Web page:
Who is the monk in the Canterbury Tales?
In Geoffrey Chaucer's classic The Canterbury Tales, the character of the monk is used to represent the common feeling of scorn that was already growing among the masses of England against the clergy.
Chaucer's generation witnessed how the clergy transformed, from a representative institution of Heaven on Earth, into a literal mob of well-to-do families gambling for chances to gain the benefits of the Church: An uber-wealthy corporation which operated in the name of God.
Hence, the monk that we see in The Canterbury Tales is far from the submissive-looking priest who takes poverty vows , charity, and penance. He is far from the images that are often portrayed in idealistic Renaissance paintings.
Chaucer's monk is different. He is stout, lazy, self-serving, and quite lax. He is exactly what the real Medieval monks were. Chaucer was one of the few public figures who dared to state the reality of the clerical "corps" of the time.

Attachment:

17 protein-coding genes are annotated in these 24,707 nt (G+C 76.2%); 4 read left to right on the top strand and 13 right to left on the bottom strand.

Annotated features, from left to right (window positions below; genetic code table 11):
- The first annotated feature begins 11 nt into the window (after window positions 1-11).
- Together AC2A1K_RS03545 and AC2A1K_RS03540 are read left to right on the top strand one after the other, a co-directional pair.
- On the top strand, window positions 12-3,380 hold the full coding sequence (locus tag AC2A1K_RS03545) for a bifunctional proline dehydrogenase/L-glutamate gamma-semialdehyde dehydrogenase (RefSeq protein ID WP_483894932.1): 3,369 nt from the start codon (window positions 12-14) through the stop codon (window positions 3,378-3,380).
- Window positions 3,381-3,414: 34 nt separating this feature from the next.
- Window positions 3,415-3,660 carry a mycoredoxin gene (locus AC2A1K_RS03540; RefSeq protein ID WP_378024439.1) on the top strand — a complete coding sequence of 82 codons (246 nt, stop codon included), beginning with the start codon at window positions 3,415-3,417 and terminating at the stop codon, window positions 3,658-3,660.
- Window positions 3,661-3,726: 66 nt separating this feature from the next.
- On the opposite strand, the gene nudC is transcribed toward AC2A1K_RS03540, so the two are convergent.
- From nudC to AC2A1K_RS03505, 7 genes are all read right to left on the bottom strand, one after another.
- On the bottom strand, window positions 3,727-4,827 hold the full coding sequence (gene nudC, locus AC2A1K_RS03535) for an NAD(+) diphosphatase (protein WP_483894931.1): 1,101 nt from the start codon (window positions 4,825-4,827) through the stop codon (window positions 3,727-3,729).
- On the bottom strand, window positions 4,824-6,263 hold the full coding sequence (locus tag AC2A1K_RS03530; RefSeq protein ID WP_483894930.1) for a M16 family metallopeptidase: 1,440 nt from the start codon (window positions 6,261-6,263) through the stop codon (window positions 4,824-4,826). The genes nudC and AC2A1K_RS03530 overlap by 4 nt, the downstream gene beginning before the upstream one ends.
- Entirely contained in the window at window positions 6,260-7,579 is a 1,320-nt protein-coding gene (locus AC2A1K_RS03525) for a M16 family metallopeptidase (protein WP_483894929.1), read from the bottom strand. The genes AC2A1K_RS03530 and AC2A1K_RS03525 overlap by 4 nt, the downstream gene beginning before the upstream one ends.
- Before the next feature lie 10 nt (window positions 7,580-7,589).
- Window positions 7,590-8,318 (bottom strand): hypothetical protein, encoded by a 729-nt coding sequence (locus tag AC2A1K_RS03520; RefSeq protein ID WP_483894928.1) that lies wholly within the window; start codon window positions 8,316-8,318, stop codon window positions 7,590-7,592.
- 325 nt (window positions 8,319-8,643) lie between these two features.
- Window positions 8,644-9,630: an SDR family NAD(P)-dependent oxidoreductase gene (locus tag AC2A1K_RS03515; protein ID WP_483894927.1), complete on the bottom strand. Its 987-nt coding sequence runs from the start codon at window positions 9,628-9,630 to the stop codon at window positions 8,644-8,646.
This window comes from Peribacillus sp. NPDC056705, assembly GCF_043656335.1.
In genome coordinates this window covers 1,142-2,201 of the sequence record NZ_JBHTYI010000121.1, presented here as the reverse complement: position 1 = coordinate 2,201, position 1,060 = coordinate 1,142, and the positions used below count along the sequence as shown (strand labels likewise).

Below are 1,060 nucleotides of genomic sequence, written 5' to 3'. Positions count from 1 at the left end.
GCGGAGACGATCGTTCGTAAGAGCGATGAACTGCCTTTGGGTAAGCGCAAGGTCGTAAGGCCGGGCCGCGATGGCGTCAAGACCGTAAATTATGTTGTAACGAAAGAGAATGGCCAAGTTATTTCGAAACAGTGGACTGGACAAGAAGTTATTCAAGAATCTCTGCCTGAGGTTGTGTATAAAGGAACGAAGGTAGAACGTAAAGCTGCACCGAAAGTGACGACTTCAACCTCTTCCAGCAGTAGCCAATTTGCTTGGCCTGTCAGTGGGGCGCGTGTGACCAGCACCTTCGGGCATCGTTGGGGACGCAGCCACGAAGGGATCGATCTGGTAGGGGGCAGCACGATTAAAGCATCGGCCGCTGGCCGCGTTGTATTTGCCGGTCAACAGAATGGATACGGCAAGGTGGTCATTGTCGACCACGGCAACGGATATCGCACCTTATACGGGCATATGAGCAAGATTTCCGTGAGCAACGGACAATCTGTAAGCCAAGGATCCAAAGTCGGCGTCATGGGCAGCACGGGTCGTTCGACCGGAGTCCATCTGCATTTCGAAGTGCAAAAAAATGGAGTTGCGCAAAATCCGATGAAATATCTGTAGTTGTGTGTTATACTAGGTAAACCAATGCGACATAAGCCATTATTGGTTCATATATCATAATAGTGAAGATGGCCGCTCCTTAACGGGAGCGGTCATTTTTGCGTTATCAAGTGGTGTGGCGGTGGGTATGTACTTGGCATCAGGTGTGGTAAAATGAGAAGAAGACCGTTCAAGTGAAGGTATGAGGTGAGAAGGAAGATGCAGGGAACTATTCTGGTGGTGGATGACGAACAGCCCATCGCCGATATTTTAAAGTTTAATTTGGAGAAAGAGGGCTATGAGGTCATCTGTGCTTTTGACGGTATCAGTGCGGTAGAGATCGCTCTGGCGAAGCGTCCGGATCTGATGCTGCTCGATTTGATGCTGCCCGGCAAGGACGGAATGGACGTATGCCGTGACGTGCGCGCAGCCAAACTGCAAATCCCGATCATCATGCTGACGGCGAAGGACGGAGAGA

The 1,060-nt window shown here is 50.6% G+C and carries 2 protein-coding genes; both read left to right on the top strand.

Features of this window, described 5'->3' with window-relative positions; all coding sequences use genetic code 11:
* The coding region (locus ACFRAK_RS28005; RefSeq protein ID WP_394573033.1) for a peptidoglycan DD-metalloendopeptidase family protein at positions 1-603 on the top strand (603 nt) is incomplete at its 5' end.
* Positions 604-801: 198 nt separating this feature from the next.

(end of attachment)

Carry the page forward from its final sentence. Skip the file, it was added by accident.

Of his laziness and lack of discipline it is said in the story,
He yaf nought of that text a pulled hen.
About his self-serving attitudes, that is, his love for hunting and the Church money he spent on his hobby the story reads,
Of priking and of hunting for the hare was al his lust, for no cost wolde he spare
Moreover, far from wearing a monk's robe and obbey the vow of poverty, the Canterbury monk wears a very elaborate garb complete with fur, gold, and even symbols. He does not even wear a rosary! What monk would wear this?
Additionally, it is noted that the monk seems to be a lusty man, a bit too fat for a profession that is meant to fast and sacrifice, and quite satisfied with life...for a person who has vowed to life in complete submission.
However, Chaucer does not attack any of the bad qualities of the monk. We can almost hear him giggling in the background, using his favorite sins and bestowing them upon the monk for the sake of entertainment.
In conclusion, the monk is one more pawn in a game of the times: A man who takes a clerical position in the Church to take full advantage of its material benefits.